Before the emergence of online stores, if you wanted to play old video games and they weren’t available locally, there was simply no way to buy them. But you could download them, and one of the biggest and most important sites around was Home of the Underdogs.
One of Nintendo’s most important innovations in video games has been the invention of the d-pad, which is still used prominently on controllers today. To get there, though, they had to go through some less successful prototypes. Some with stupid names.
Earthworm Jim first released on the Sega Genesis today in 1994. The strange side scroller married offbeat humor and experimental level design. The result was a hodgepodge of a game that was frustrating but engaging.
Say the words “Jet Set Radio” to a fan and, once they stop smiling, they’ll tell you all about the game’s “vibe”, its music, its eccentric cast, the way it let them dabble in a little virtual tourism of the Japanese capital. On acid. Which is funny, because the game isn’t actually about any of those things. It’s about…
Happy Fourth of July, Americans. Time to spend the day playing Sid Meier’s Colonization, the quintessential game about American independence, over and over until you pass out.
Hideo Kojima is famous for being the driving force behind stuff like Metal Gear and Snatcher. But today, we’re going to talk about another of his games: Boktai, a quirky little Game Boy Advance title that asked the player to go outside and get some sun.
Years before Sega did what Nintendon’t the two gaming giants briefly went head to head in the newly discovered market of 3D gaming. It didn’t go very well for either of them.
While most of Mario’s adventures through 1980s animation have been preserved on YouTube, not everything has managed to find its way online. Like 1989's Super Mario Traffic Safety, which for the first time we’re now able to watch (well, at least some of it).
The Innoventions pavilion at Epcot is still around, but it’s a bit blergh in 2017. In 1994, though, it was the future, and a big part of that was getting to enjoy Sega in its prime.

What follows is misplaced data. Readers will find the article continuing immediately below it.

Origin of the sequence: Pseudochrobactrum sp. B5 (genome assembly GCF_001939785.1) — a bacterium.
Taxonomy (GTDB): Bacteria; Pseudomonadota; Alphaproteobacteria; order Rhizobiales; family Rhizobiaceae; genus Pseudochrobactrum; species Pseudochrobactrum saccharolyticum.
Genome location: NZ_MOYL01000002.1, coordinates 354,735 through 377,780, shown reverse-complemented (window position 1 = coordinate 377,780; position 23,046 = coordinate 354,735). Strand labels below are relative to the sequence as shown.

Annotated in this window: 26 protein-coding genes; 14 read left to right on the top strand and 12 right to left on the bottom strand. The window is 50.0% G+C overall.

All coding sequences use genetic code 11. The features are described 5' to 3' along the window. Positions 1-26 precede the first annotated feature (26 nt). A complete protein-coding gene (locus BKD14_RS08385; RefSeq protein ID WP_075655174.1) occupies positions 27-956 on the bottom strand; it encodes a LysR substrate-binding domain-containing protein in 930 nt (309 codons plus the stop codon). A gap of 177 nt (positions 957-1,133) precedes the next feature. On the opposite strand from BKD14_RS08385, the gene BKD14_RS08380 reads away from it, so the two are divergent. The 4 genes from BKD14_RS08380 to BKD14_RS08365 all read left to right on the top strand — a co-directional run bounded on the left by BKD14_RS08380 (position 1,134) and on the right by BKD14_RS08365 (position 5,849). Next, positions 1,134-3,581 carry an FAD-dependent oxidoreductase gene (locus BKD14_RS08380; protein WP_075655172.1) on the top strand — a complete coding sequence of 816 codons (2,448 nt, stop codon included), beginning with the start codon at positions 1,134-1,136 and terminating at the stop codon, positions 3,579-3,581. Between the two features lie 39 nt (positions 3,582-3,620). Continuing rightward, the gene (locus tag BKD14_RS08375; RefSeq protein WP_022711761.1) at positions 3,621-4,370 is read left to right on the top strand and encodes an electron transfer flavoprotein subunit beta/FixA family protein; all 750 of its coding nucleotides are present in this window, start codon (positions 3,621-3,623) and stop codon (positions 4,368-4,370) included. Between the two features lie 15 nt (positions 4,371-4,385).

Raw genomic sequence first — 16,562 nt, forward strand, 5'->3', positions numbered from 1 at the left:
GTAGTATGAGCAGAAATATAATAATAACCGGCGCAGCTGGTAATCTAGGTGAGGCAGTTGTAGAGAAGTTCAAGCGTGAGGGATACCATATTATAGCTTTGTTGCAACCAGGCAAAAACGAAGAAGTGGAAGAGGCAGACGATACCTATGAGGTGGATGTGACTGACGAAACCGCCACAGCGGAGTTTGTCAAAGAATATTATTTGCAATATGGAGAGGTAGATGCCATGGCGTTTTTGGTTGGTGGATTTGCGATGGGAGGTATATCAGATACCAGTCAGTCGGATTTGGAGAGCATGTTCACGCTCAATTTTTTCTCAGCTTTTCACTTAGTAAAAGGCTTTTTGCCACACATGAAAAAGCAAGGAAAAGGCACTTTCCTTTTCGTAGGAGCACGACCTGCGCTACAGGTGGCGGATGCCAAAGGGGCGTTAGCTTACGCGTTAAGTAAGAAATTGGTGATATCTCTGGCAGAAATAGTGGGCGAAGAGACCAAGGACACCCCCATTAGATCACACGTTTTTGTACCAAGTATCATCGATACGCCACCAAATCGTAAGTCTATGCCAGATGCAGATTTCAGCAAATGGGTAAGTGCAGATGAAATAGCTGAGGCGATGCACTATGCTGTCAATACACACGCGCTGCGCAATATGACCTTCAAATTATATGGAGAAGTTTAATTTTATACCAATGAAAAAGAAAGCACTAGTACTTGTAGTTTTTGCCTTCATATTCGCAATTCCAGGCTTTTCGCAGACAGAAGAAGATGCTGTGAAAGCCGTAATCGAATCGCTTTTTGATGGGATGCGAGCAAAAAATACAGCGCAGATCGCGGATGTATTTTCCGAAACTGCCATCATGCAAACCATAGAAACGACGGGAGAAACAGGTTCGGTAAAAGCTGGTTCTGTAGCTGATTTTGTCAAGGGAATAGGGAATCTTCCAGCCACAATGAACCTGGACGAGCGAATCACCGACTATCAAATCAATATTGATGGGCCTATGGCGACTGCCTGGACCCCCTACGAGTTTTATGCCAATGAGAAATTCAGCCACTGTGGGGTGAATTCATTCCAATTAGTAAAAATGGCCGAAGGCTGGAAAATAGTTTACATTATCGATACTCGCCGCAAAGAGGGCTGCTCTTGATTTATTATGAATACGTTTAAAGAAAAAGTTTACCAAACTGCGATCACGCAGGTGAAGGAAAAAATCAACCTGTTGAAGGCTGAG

When Street Fighter II hit the big time in the early 1990s, it spawned a lot of competition. Some of these rivals emerged as beloved fighting game series in their own right, and would live on for years. Others, like World Heroes, couldn’t quite escape the crush of the bandwagon.
The 2000 Nintendo 64 game Perfect Dark was full of secrets. There were cheat codes to find, hidden pieces of cheese scattered around levels, and special modes to unlock. One mystery remains, nearly two decades later, with only a few hidden passwords hinting at its existence.
Let’s go back. To a time before Jack Thompson, before age ratings. Back to 1980s Canada, when the most pressing concern with video game content—and how it was destroying the youth—was the black magic found in Final Fantasy.
“I was torn between the irrational fear that someone else would stumble on and publish my 40 year old discovery before me, and the very real fear that when I did, no one would care.” Former Microsoft developer Ed Fries went on one heck of a journey to try and recreate one of the earliest easter eggs in video game…
Far off in the distance, beyond the murky arctic waters, the vague silhouette of a tower can be seen through the mist. You raise your sniper rifle for a closer look. A solitary island is nestled away from all the chaos. What secrets does it hold?
Growing up in Australia in the 80s/90s, I have a very weird emotional attachment to these old retailer catalogues, because in the days before the internet—or even reliable games mags—they were the only real way to get info on what games were coming out and, more importantly, when.
You’ve been hearing the ditty for decades, both in games and on the internet, but did you know that the original Mario Bros. theme—from the games, not the TV show’s intro—has official lyrics to go with it?
The original generation of Pokémon had 150 special monsters to find. One of the most elusive was the legendary psychic type Mewtwo. But if there was a Mewtwo, that left a question: where was the original Mew?
Epoch is a Japanese video game company, which in the 80s and 90s made a number of consoles and handhelds. They’re also the guys responsible for the disgustingly cute Sylvanian Families (or Calico Critters) toy line.
Tender Loving Care was an experiment in interactive cinema while Privateer 2: The Darkening was an ill-fated Wing Commander spin-off. They were the only two games actor John Hurt ever performed in, but even the rich, rumbling tones of his English voice could do little to save either one.
Nintendo’s first arcade video games were, to be honest, pretty terrible. Way more interesting were the machines that came before those, starting with 1973's Laser Clay Shooting System, an elaborate entertainment offering that nearly sunk the company (but also led to one of its most famous video games).